It's Thursday afternoon in Two Dozen Plus One sports bar. Gus and Wally have yet to arrive. They'd better get here fast. The Wives gave us 30 minutes.
The Quiet Guy in the Sports Bar, or GQ as we have named him, walks through the entrance. Well, how about that. Our paths haven't crossed since that thought-provoking, poll-examining Saturday afternoon in the middle of last month, but I knew he'd return.
A perch is vacant at the bar. GQ takes a seat there, stacks his papers to his right, and fetches his iPod Touch from the pocket of his well-cut summer navy blazer. The jacket has to be Joseph A. Bank. Looks sharp with Levis.
I approach The Quiet One. He's sitting directly in front of the 54-inch flat-screen hanging above the twenty-five beer taps. Two Dozen Plus One used to be the Library Alehouse until the attorney representing the Library Alehouse in Santa Monica sent the proprietor of the Library Alehouse in Charleston, West Virginia, a letter delivered registered mail. I don't know what the letter said, but I've never seen signs and a Web site change so quickly.
"Dude," I ask in sports bar parlance.
"Hey, man," he says, turning to me, smiling, offering his hand. I return the gesture.
There is silence.
"I've given some thought to your Lucky 13 poll," I said. He smiled again, waiting for me to say something. "Well, you know, the Lucky 13...of the thirteen, the Buckeyes were eleventh.'
"Thank you for paying attention," GQ says.
"Just what did you do about Ohio State?"
GQ turns back to the big flat screen. The French Open is on ESPN. He stares. It's as if GQ is captivated by women wearing dirty socks. I can appreciate that.
"Ohio State is out," he says, as an unnamed skinny chick from somewhere in the former Communist bloc absolutely crushes a backhand. She's twenty, max.
I pause, offering weight to his proclamation.
"Out," GQ repeats as he swivels his head slowly from the action in Paris to me. He nods to the affirmative.
Anticipating he may be a fan, I offer, "I bet it was tough to be objective."
He is a fan. And, if this conversation is going anywhere, it's up to me. "Ohio State was the best college football team in the first decade of the third millennium. Only one national championship, but two other trips to the title game, with two undefeated regular seasons and almost complete domination of Michigan, even before Rich Rod."
GQ purses his lips and slowly shakes his head to the negative.
"Hell," I continue, "Ohio State is always in the conversation of the best programs in history. That includes the best student-athletes, the best public universities, just the best all around."
"Now..." GQ says, trailing off.
"Now, you have Jim Tressel, one of the greatest Buckeyes, leader of men on the turf, leader of men singing Carmen Ohio, committed to his players, his student-athletes, a man who would do anything for them. But, with painful tragic irony, he did nothing for them."
"This is beyond tattoos and championship rings," I say.
"You have to earn that ring," GQ says. "So, the ring becomes collection fodder, paid for with a tat? That's wrong. Very wrong."
My man GQ is wounded. "Yeah, right," he says. "Now it's hot automobiles driven down the streets of Columbus, in plain sight of all who are devoted to the scarlet and grey."
I'm stoked by my new friend's ardent proclamations. "You know what really hurts?" I say. GQ faces me. "There are 17- to 18-year old boys...boys in Ironton, Pomeroy, Chillicothe, Westerville, Lima, Middletown, Findlay, and boys at the parochial schools in Cincinnati, Cleveland, and Toledo, boys who want so desperately to play, if even for only one game, but are a half-step too slow, twenty pounds too light, and a couple of plates shy on the bench.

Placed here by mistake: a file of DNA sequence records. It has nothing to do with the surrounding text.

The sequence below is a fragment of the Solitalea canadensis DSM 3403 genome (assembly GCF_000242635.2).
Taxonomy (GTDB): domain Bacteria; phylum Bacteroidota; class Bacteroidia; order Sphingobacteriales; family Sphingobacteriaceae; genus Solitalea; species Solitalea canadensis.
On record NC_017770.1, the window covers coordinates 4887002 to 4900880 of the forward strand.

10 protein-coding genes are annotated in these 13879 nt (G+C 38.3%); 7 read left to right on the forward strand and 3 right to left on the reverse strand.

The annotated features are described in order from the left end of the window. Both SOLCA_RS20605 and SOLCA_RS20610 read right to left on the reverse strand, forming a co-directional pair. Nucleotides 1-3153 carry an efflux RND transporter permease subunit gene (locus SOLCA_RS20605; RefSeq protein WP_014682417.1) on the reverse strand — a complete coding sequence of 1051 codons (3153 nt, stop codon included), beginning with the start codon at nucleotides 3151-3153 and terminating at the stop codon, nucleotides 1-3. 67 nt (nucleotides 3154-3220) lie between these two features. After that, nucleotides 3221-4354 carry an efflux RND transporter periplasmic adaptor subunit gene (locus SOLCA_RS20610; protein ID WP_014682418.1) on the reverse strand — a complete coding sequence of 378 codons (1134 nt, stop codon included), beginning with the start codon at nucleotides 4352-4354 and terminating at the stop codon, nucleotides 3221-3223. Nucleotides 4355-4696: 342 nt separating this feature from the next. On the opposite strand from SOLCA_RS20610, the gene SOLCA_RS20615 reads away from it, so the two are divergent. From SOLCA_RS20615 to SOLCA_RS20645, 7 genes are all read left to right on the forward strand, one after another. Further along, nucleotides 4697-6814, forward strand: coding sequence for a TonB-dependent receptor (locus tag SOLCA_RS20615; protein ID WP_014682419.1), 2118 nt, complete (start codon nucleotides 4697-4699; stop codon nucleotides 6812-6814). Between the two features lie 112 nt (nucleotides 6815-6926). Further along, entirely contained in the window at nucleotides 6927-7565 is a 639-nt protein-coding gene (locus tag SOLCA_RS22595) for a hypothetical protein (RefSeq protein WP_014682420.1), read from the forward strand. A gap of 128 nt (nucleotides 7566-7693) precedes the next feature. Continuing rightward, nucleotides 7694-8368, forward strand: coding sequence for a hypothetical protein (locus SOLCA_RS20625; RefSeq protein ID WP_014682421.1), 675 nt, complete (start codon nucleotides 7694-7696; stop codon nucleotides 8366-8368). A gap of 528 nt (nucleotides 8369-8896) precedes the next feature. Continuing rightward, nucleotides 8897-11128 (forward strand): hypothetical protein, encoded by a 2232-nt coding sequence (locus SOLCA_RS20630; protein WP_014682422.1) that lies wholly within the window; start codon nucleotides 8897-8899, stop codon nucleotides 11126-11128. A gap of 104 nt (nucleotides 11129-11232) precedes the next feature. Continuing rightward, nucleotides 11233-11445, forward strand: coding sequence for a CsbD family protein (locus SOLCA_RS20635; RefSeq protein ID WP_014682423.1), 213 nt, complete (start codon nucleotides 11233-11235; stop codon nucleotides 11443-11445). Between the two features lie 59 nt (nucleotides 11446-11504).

"These boys' dreams remain unfulfilled. They just didn't measure up. However, an ember of the dream burns cherry red in their souls, fanned by the young men who made the cut, young men who were awarded a buckeye sticker on their headgear, young men who played for championships.
"So, you know what's important about all this? Those who did and won and those who watched and dreamed are the roots of the Buckeye fan base. They are forever faithful, and remain faithful in spite of the knives Tressel and Terrelle Pryor used, slashing, stabbing, and twisting in the guts of those boys and the men they have become."
GQ and I are still in reverence to my soliloquy. Gus and Wally make their ways through the crowd.
"Yo, Sagarin," Wally says to GQ. "Now where did Ohio State land on your Lucky, or Unlucky 13?"
"This I have to hear," says Gus.
GQ glances at me, rolling his eyes. "Here goes. The most recent poll is: Texas Christian, Boise State, Oklahoma, Oregon, Stanford, Florida State, Nebraska, Louisiana State, Alabama, Texas, Penn State, Florida, and the newest member at number thirteen is West Virginia."
"Oh, yeah!' exclaims Gus. "Mountaineers! Dana embarrassed us at the casino, but what the hay? He's going to lead us to the promised land!"
"Here's my thinking," GQ says. "Because of the relatively light loads on their schedules, Texas Christian, Boise State, Stanford, and West Virginia are 'Ones and Dones,' meaning of course one loss and they are no longer participating in the BCS championship hoopla.
"You also have to realize each of the four Ones and Dones have one big game that could make them a solution to the BCS problem. TCU and Boise State are each other's key game. Stanford has to get by Oregon and West Virginia must beat LSU in Morgantown. Otherwise, the Ones and Dones are merely another 11-1 team."
"Men," says my wife.
"You're early," I say. Gus' and Wally's brides are at the door. Strong body language.
"I want to hear more," I say to GQ.
"Like to talk more," GQ says.
We shake hands. "I'm Mason."
"Pleasure to meet you, Mason."
The wife tugs me away by my shirt sleeve.